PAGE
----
The Educator Resource Grant application is open until February 28

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By Julie Tomascik
Editor

Teachers in Texas have the opportunity to receive free educational resources from the American Farm Bureau Foundation for Agriculture (AFBFA) through a new grant.

The AFBFA provides educator packs including a copy of the book of the year: How to grow a monstera copy of the accompanying educator’s guide and a set of 30 School Garden agricultural magazines for educational use.

“Increasing agricultural literacy in the classroom is a goal of the Texas Farm Bureau and the American Farm Bureau Foundation for Agriculture,” said Jordan Bartels, Texas Farm Bureau associate director of the organization’s division, Education Outreach. “We encourage teachers in Texas to apply for these grants to receive free resources to expand students’ knowledge of agriculture in a fun and exciting way.”

All educators can apply, but the AFBFA noted How to grow a monster is best suited for grades K-3.

How to Grow a Monster explores the gardening theme of the makers and includes a gardening-related activity. The book, written by Kiki Thorpe, received the Book of the Year award at the 103rd American Farm Bureau Federation convention earlier this year.

“By incorporating agricultural concepts into the classroom using accurate agricultural information from trusted sources, teachers are able to start the dialogue about agriculture and our food,” Bartels said.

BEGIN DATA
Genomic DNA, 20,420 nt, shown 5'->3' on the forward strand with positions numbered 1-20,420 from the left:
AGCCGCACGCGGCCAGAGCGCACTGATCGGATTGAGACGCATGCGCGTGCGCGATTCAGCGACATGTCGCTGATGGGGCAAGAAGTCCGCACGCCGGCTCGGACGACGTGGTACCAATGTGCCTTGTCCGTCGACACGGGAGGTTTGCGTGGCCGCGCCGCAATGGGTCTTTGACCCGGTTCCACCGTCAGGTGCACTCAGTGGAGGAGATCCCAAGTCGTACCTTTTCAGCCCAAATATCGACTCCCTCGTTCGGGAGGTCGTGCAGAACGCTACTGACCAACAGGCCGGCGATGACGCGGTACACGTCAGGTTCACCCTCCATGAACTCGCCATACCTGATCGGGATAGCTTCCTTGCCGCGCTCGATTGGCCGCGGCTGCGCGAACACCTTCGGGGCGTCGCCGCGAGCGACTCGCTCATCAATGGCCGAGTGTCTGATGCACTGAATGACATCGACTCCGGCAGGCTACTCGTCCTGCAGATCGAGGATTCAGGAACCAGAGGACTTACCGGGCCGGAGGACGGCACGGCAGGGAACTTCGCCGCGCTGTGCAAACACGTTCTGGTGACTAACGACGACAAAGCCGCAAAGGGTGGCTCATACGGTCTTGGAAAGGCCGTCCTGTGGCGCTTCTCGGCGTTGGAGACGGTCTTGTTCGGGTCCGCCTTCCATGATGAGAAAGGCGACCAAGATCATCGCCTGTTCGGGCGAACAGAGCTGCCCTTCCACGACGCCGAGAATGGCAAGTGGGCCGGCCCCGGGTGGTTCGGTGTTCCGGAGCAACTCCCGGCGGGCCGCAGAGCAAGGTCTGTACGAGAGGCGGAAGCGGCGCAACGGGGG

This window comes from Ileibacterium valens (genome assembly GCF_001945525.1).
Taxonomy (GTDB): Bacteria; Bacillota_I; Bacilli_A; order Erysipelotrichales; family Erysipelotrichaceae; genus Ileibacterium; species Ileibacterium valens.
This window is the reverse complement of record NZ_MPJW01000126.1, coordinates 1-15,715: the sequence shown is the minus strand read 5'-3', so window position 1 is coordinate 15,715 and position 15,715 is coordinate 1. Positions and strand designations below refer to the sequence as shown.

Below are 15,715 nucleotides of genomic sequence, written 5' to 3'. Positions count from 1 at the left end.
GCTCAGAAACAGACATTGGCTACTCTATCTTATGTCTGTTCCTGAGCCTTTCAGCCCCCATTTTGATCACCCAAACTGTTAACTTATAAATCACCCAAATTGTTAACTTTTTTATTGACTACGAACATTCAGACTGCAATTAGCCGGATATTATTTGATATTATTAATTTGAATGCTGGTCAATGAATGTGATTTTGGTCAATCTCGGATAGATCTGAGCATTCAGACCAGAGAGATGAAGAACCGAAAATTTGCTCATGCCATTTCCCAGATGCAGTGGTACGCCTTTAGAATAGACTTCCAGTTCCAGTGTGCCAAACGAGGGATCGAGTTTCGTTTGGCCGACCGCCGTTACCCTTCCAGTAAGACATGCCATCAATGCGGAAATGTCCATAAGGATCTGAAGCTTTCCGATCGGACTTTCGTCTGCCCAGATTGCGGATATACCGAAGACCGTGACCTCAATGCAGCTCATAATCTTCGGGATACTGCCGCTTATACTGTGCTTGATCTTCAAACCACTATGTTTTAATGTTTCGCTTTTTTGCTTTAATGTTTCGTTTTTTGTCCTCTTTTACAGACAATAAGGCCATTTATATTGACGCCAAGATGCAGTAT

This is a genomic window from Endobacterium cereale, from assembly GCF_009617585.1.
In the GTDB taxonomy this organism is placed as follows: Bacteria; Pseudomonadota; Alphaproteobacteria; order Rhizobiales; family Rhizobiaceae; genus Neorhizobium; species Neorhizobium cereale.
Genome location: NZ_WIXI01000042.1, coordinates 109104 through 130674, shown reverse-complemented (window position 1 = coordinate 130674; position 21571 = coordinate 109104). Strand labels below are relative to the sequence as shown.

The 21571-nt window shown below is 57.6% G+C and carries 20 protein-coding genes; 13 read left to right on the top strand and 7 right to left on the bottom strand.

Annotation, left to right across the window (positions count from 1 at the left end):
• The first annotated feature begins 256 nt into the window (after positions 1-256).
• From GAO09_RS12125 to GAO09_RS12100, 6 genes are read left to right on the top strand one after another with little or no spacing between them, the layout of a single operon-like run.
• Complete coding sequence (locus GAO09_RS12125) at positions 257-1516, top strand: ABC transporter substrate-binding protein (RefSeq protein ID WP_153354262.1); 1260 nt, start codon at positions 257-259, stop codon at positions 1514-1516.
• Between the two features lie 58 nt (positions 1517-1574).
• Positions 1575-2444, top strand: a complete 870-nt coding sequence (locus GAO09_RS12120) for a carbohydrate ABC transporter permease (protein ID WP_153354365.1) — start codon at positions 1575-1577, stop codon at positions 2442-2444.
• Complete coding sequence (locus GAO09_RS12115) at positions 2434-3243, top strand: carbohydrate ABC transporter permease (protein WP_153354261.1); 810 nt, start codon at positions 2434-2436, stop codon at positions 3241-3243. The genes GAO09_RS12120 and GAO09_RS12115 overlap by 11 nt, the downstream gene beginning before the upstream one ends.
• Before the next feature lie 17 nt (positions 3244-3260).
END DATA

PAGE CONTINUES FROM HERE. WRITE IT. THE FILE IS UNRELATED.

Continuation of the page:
Educator Resource Grant applications must be submitted by midnight February 28.

Applicants will be notified by March 4.

AFBFA noted that 300 teachers will receive the educator kits. If more than 300 educators apply for these grants, educators will be randomly selected to receive the grants.

Recipients will be asked, but not required, to take a photo of themselves or their students using the material and send it to AFBFA.

For more information and to apply, visit agfoundation.org/projects/2022-educator-resource-grants.

For details on other classroom farming activities and opportunities for educators through the Texas Farm Bureau, visit texasfarmbureau.org/aitc.

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